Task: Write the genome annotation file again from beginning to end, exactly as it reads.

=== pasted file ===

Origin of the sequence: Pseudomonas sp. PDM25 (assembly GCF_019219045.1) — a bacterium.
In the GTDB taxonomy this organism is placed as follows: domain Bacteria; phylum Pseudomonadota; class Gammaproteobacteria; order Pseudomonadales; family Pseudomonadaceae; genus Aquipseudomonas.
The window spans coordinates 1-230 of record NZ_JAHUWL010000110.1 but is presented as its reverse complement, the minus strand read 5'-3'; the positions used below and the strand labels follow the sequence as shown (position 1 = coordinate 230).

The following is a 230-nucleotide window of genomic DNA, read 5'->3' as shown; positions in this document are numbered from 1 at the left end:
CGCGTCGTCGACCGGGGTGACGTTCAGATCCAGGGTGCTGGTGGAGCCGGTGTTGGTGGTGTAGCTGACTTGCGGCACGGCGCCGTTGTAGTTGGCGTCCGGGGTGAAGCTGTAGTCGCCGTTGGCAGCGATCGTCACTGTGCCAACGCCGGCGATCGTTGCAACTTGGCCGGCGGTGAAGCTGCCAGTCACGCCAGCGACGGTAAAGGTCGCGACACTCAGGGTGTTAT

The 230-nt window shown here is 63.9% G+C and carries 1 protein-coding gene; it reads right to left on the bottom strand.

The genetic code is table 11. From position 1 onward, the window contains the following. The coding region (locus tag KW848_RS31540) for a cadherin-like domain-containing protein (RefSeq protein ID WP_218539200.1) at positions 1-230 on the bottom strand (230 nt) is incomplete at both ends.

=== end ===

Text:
Origin of the sequence: Pseudomonas sp. PDM25 (assembly GCF_019219045.1) — a bacterium.
In the GTDB taxonomy this organism is placed as follows: domain Bacteria; phylum Pseudomonadota; class Gammaproteobacteria; order Pseudomonadales; family Pseudomonadaceae; genus Aquipseudomonas.
The window spans coordinates 1-230 of record NZ_JAHUWL010000110.1 but is presented as its reverse complement, the minus strand read 5'-3'; the positions used below and the strand labels follow the sequence as shown (position 1 = coordinate 230).

The following is a 230-nucleotide window of genomic DNA, read 5'->3' as shown; positions in this document are numbered from 1 at the left end:
CGCGTCGTCGACCGGGGTGACGTTCAGATCCAGGGTGCTGGTGGAGCCGGTGTTGGTGGTGTAGCTGACTTGCGGCACGGCGCCGTTGTAGTTGGCGTCCGGGGTGAAGCTGTAGTCGCCGTTGGCAGCGATCGTCACTGTGCCAACGCCGGCGATCGTTGCAACTTGGCCGGCGGTGAAGCTGCCAGTCACGCCAGCGACGGTAAAGGTCGCGACACTCAGGGTGTTAT

The 230-nt window shown here is 63.9% G+C and carries 1 protein-coding gene; it reads right to left on the bottom strand.

The genetic code is table 11. From position 1 onward, the window contains the following. The coding region (locus tag KW848_RS31540) for a cadherin-like domain-containing protein (RefSeq protein ID WP_218539200.1) at positions 1-230 on the bottom strand (230 nt) is incomplete at both ends.